The Curse of Criticality

Criticality is one of the most misapplied and misunderstood methodologies in a reliability practitioners arsenal today. Personally I am absolutely astounded by the continual use of criticality approaches to select assets for an improvement process. Don't misunderstand me, I like the idea, and I believe it has a lot of very powerful uses in reliability. Just not as an asset selection process - and particularly not for RCM or any other form of maintenance strategy approach. It goes like this... The newly trained RCM faciltiator takes the initiative to push forward the program by spending time developing a criticality ranking of his asset systems and then selecting the most critical (hence the most important) to begin the work of RCM. He works diligently, with some of his colleagues, and maybe he takes two weeks to get it done. (Total of 10 4 hour meetings)  Then what...? Whats wrong with this picture? In my experience critical assets (or systems) are generally known in the first place. Secondly, they are generally the first to receive resources, cash, time and whatever else they need to make sure they are running okay. Last, they are often pretty reliable anyway!!! So, the hard working facilitator goes to his manager and says "Here boss, you will be happy to know that this critical asset, which was running reliably, is going to keep on running reliably!" And his boss says what? "Thanks, now get out" I have other concerns about criticality at a system level, most of which have convinced me that it is not even possible let alone practical, but the whole issue of momentum, management support and getting projects started really tops them all. The Political Element Like everything else at work there is a political element to this. We (RCM Practitioners) realize that a post RCM analysed asset will bemore reliable than a pre-analysis asset. Period.But our bosses often do not... So what are they interested in? 1. revenue increases, 2. Cost reductions, 3. Risk mitigation and 4. Knowledge increases; generally in that order. The moral of the story? Don't waste time trying to build support by choosing the reliable important assets, start with the unreliable poor performing assets. Go for the ones that have benefits already built in to their current levels of performance. It is far easier (from my experience) to build support for something when you walk in the door with $1 million of forecast revenue increases than with a "more reliable important asset". Wait.. I hear you cry "But thats reactive, we're supposed to be proactive!" Yup, I agree. But we are where we are, and before we can start working on tomorrows problems (proactivity) we need to fix the headaches of today.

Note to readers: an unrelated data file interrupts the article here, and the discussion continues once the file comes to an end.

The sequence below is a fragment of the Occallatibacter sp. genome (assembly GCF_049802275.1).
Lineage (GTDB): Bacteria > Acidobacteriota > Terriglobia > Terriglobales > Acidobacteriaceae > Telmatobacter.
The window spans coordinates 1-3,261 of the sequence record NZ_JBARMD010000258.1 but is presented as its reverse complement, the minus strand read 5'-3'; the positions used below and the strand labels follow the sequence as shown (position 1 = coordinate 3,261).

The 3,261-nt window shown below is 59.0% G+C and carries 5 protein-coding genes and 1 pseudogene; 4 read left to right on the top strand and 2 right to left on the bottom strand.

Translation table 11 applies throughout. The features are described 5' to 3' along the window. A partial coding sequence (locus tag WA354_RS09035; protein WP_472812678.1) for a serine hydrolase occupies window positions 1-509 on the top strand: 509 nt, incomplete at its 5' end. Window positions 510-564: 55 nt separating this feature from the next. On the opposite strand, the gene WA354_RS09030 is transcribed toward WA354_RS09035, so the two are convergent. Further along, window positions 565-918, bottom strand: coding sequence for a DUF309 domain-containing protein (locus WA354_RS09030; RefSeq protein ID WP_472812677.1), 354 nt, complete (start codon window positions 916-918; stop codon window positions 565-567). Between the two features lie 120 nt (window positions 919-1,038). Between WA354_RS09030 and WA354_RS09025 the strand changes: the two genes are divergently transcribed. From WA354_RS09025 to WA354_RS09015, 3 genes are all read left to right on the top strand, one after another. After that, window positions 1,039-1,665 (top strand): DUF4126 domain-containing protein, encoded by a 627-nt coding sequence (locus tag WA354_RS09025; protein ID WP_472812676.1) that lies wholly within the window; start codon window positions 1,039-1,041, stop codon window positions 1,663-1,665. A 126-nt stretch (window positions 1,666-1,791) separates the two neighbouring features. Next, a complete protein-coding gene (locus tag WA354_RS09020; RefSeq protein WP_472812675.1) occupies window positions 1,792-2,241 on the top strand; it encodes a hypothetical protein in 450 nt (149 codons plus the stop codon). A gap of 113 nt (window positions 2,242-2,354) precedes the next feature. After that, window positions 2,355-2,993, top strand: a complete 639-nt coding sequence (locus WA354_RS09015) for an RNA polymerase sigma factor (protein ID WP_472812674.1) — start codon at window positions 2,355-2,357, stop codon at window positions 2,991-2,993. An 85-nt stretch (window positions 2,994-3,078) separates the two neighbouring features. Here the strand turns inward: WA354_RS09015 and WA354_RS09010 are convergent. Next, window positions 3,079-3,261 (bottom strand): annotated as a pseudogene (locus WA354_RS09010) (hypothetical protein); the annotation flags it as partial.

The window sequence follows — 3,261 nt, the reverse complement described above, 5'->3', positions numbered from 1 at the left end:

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  • <p>I would like to respectfully disagree.</p> <p>I agree that a criticality assessment that does not include a complete set of criteria that represent the values of the facility will lead to an incorrect ranking of critical assets. However, if the criteria is properly select, the criticality assessment is so fundamental to the process of developing an Asset Management program that it cannot be missed.</p> <p>In my experiences, the assumptions about what is most critical at a facility are usually incorrect. See: <a href=""></a> and let me know what you think.</p>


  • <p>Hi Marc,</p> <p>Thanks for the comment. Please - no need for respectful disagreement... disrespectful raging disagreement is fine with me! (Business should be passionate after all)</p> <p>I think you have missed my points, these were:</p> <p>True criticality means you need to understand not only what the asset do but also how they fail.</p> <p>This means that a true criticality assessment needs to cover ALL the functions, not just the primary function, and needs to cover all the failure modes of those functions.</p> <p>If you don't do this then it isnt relative criticality, its just more misguided noise in the asset management area.</p> <p>Second, if you are trying to get a lot of momentum for your project then criticality is not the choice.</p> <p>Analyzing important assets gives you far less short term value than analyzing poor performing assets. (And in the mind of management a far greater reason to keep going)</p> <p>Cheers...</p>


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